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Minnesota continues to be a leader in wind energy

Minnesota is now No. 4 in the nation in installed wind capacity, according to the quarterly U.S. wind energy rankings published by the American Wind Energy Association in January.

Three new, large wind farms that came online late last year pushed Minnesota to No. 4, up from No. 7 the previous quarter. Minnesota ended 2010 with wind energy production capacity of 2,196 megawatts.

Since the construction of its first wind farm in Crookston in 1987, Minnesota has been a leader for wind energy development in the Midwest.

"Minnesota must maintain momentum in clean energy such as wind technology that will pay dividends in the future," said Commerce Commissioner Mike Rothman. "Wind energy helps create jobs and economic development for the state."

Between 1998 and 2007, the number of jobs in the clean energy sector in Minnesota grew by 11.9 percent, compared with overall job growth of 1.9 percent during the same period, according to The Clean Energy Economy, a report from The Pew Charitable Trusts.

According to a June 2010 report from AWEA, the U.S. wind energy industry currently employs 18,500 workers in the manufacturing sector and could support tens of thousands of additional jobs if the right policies are put in place.

Indeed, a number of policies and financial incentives, described in more detail below, have encouraged wind energy development in the state.

First, Minnesota boasts an aggressive renewable energy standard (RES) that requires utilities to generate at least 25 percent of their electricity from renewable energy sources such as wind by 2025. Xcel Energy, the largest utility in the state, is required to generate 30 percent of its electricity from renewable sources by 2020. Minnesota's RES will increase the state's renewable energy capacity by approximately 5,000 to 6,000 megawatts by 2025 with wind energy as a major component.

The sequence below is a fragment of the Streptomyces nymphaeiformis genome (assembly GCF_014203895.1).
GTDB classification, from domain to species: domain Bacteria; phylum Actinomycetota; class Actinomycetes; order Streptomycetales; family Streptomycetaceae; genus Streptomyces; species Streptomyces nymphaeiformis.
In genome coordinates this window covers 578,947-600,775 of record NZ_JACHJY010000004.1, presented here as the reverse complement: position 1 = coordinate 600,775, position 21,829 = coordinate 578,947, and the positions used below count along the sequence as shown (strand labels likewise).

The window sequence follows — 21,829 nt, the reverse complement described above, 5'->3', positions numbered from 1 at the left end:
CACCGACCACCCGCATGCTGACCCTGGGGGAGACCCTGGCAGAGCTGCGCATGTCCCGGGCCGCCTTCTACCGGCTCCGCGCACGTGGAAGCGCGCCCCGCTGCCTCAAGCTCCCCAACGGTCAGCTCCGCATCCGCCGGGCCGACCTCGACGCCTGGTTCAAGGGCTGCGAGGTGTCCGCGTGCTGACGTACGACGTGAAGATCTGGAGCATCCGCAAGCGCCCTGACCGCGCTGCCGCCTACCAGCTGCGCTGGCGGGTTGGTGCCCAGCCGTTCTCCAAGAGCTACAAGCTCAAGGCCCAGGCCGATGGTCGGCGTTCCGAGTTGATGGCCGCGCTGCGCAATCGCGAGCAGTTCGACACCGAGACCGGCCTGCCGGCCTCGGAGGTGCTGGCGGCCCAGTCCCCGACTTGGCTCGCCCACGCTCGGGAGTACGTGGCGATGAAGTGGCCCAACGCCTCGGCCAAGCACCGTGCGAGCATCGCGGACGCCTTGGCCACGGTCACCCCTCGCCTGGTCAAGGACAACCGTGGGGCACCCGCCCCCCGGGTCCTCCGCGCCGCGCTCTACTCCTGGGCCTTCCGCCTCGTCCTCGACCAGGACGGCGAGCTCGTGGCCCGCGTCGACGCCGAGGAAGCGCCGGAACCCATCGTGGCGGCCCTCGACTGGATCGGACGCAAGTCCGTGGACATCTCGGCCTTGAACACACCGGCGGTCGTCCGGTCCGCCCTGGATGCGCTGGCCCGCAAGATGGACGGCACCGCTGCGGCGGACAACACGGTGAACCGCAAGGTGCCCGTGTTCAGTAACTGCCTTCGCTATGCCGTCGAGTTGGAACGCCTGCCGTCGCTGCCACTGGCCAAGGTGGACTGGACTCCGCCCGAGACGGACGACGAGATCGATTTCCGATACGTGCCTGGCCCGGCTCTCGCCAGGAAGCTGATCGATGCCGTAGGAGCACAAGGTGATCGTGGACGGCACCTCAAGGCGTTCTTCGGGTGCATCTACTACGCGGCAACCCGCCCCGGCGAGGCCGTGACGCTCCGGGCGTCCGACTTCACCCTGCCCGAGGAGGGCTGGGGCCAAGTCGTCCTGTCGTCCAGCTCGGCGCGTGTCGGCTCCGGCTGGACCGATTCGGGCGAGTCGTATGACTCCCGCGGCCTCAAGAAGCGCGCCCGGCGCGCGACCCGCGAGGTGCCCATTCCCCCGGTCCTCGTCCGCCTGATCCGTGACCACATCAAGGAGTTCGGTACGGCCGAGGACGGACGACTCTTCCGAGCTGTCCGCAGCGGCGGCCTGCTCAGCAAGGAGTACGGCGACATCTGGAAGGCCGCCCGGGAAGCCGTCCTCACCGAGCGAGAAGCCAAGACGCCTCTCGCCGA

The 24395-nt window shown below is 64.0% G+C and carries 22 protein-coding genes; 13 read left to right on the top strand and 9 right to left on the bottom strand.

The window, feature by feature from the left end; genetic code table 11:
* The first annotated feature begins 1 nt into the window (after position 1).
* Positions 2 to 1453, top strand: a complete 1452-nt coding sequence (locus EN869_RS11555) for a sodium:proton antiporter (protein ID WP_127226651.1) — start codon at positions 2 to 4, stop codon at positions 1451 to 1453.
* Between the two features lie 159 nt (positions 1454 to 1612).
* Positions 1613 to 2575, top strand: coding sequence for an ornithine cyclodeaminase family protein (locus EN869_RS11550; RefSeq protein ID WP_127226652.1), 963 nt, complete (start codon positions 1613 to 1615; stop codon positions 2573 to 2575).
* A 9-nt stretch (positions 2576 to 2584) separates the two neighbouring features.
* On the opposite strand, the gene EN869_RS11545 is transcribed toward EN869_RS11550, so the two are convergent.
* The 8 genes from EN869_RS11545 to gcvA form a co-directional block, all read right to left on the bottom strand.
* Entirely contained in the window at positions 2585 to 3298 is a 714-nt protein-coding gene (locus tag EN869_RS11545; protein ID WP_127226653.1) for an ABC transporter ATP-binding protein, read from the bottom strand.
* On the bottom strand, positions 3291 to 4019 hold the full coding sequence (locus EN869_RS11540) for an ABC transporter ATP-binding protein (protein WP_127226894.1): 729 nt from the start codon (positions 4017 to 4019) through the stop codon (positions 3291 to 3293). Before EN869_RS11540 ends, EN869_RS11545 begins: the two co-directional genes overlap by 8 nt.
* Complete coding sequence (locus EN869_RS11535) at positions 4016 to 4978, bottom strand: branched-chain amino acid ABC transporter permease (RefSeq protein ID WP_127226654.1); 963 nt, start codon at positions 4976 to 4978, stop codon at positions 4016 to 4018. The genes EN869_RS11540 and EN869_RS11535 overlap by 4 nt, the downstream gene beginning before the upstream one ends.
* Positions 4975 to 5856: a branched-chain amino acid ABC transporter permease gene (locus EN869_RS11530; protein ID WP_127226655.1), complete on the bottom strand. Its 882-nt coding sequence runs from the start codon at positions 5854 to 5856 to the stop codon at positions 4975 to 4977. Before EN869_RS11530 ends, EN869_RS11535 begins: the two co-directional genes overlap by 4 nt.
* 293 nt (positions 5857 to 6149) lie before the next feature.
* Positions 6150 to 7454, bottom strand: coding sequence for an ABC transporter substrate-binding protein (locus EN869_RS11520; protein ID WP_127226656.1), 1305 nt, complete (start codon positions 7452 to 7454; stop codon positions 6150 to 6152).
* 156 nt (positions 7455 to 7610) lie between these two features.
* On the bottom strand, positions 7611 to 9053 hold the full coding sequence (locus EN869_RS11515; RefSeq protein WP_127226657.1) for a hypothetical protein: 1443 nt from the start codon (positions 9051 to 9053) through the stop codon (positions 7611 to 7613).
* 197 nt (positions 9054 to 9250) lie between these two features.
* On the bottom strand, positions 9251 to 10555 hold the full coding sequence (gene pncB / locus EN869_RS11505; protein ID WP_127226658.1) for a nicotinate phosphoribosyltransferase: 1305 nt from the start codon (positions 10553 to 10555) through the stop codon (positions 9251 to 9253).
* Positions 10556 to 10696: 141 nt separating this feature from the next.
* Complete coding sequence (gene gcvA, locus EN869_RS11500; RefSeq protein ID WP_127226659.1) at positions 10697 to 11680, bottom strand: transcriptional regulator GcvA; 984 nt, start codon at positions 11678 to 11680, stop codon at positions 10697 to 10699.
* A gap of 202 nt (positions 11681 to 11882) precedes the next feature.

In addition, electric utilities are required to consider community-owned wind energy projects when seeking to add renewable generation to their supply mix. At the end of 2010, 409 megawatts of community-owned wind projects were up and running.

Most recently, in 2010, the state offered a rebate program, now fully subscribed, for homeowners and small businesses that provided substantial financial support for small wind turbine installations. Homeowners received up to $10,000 and small businesses up to $25,000 towards eligible system and installation costs.

For more information on wind energy, visit the OES website